NEWS THAT Chief Justice William H. Rehnquist has thyroid cancer has highlighted the important connection between presidential politics and the U.S. Supreme Court. While the court has been little more than an afterthought in a campaign dominated by terrorism, the war in Iraq and the economy, its lasting impact on important issues should reinforce for Americans on both sides of the ideological divide what's at stake in this election. The current court has not changed in a decade, allowing for one of the most stable periods in the court's history.
NEWS
By Washington Bureau | June 22, 1993
The Supreme Court issued a series of orders yesterday with these results:CASES TO BE HEARDWorkplace bias. The court agreed to decide, at its next term starting in October, whether a company will be excused for firing a worker because of sex, race, religion or ethnic identity, if the company discovers later that there was a good reason to justify the firing. The issue arises in the case of a "campus cop" at a small college in Michigan who claimed she was fired because she was a woman. Although that firing was ruled illegal, a federal appeals court said the woman suffered no legal wrong because the company learned later that she had lied on her original job application.
FEATURES
By Kevin Rector, The Baltimore Sun | April 21, 2014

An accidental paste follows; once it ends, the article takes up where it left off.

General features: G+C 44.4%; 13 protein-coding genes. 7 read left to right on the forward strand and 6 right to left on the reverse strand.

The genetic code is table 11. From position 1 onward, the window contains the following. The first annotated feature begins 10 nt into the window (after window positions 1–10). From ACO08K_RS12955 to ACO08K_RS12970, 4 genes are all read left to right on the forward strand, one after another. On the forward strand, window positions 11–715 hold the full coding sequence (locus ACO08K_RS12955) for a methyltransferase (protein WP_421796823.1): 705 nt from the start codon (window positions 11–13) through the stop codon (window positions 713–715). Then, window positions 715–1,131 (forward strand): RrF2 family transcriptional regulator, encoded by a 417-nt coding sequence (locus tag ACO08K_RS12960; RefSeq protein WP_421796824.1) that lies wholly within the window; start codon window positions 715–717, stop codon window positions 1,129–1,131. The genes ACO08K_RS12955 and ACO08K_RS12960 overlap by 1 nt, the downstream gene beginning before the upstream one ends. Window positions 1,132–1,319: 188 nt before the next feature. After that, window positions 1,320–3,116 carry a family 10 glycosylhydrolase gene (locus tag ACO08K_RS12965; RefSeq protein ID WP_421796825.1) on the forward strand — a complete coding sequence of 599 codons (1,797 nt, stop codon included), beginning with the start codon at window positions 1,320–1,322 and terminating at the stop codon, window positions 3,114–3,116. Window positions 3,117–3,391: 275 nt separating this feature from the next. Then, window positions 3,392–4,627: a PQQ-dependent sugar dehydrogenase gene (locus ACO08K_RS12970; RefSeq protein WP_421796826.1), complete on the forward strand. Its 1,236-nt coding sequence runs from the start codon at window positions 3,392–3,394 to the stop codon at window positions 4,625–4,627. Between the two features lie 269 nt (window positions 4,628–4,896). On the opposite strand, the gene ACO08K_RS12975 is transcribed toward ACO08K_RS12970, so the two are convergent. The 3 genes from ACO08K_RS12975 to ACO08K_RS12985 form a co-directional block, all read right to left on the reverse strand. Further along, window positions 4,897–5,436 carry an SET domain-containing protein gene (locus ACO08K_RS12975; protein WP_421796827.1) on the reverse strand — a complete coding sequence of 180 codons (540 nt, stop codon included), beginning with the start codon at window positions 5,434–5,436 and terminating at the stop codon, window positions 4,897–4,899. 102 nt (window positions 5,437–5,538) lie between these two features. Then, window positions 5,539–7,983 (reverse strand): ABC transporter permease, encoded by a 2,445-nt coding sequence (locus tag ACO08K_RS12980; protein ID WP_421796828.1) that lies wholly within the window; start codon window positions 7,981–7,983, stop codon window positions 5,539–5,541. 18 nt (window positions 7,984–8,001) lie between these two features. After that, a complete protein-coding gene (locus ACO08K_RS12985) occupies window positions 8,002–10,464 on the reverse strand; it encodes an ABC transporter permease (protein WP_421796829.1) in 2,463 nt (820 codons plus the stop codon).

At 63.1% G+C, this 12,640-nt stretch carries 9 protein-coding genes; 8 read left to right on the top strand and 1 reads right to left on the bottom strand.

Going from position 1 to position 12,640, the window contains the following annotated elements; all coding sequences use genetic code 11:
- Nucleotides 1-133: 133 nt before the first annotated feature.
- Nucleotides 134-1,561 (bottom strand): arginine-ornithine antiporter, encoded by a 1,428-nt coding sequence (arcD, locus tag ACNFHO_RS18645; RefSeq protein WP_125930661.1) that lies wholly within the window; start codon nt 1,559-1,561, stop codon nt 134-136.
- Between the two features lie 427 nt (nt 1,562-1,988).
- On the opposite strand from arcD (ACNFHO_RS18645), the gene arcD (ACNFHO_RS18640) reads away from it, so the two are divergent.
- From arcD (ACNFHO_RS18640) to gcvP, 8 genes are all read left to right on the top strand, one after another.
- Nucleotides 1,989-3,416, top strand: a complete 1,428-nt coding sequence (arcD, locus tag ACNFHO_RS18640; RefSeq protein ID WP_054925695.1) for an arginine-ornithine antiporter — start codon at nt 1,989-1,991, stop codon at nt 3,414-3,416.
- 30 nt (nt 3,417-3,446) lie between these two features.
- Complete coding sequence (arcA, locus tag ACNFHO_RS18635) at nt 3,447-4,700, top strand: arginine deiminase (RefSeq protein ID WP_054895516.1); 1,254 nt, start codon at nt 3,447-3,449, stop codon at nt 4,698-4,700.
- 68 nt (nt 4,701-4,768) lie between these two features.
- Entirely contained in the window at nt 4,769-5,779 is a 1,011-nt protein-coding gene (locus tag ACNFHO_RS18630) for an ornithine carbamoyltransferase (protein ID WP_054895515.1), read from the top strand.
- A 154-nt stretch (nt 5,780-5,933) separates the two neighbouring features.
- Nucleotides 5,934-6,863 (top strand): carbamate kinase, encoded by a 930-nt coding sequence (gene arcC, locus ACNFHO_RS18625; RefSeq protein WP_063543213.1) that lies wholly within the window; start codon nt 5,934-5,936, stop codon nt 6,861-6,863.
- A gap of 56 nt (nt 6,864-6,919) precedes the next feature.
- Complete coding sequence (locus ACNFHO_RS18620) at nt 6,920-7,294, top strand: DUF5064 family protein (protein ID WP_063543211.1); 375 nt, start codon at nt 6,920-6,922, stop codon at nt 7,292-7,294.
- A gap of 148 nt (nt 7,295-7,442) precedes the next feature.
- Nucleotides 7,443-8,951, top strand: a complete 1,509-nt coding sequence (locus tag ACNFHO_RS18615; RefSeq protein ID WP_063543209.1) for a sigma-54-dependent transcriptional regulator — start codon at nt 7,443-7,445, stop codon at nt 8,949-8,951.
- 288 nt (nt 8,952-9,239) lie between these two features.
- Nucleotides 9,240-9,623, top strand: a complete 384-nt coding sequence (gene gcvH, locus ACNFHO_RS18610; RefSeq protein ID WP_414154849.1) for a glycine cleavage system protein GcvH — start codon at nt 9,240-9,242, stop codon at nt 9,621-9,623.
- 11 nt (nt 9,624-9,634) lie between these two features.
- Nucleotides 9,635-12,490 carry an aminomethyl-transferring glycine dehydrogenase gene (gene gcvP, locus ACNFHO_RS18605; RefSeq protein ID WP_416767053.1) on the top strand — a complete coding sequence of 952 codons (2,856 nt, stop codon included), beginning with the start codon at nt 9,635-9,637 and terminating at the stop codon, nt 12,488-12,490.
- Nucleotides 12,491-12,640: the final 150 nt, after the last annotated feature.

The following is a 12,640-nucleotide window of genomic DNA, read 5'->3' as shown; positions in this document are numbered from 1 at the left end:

Johns Hopkins University will bestow an honorary degree next month on Edith "Edie" Windsor, the woman who successfully challenged the constitutionality of the federal law banning same-sex marriage. Windsor's attorney in last year's historic U.S. Supreme Court victory, Roberta Kaplan, will also receive an honorary degree at the May 22 commencement ceremony on the university's Homewood campus. The two women, lauded as heroes of the gay rights movement, are two of seven "distinguished achievers" being honored by Hopkins.
NEWS
April 17, 2014
President Barack Obama has come under fire from Hispanic groups who say he hasn't done enough to enact comprehensive immigration reform and that his administration has deported record numbers of undocumented immigrants. Neither charge is wholly justified: Mr. Obama's pleas to House Republican leaders to take up an immigration bill passed by the Senate last year have been met with stony indifference, and though the total number of deportations on his watch has been higher than under previous presidents, they have been declining rapidly in recent years.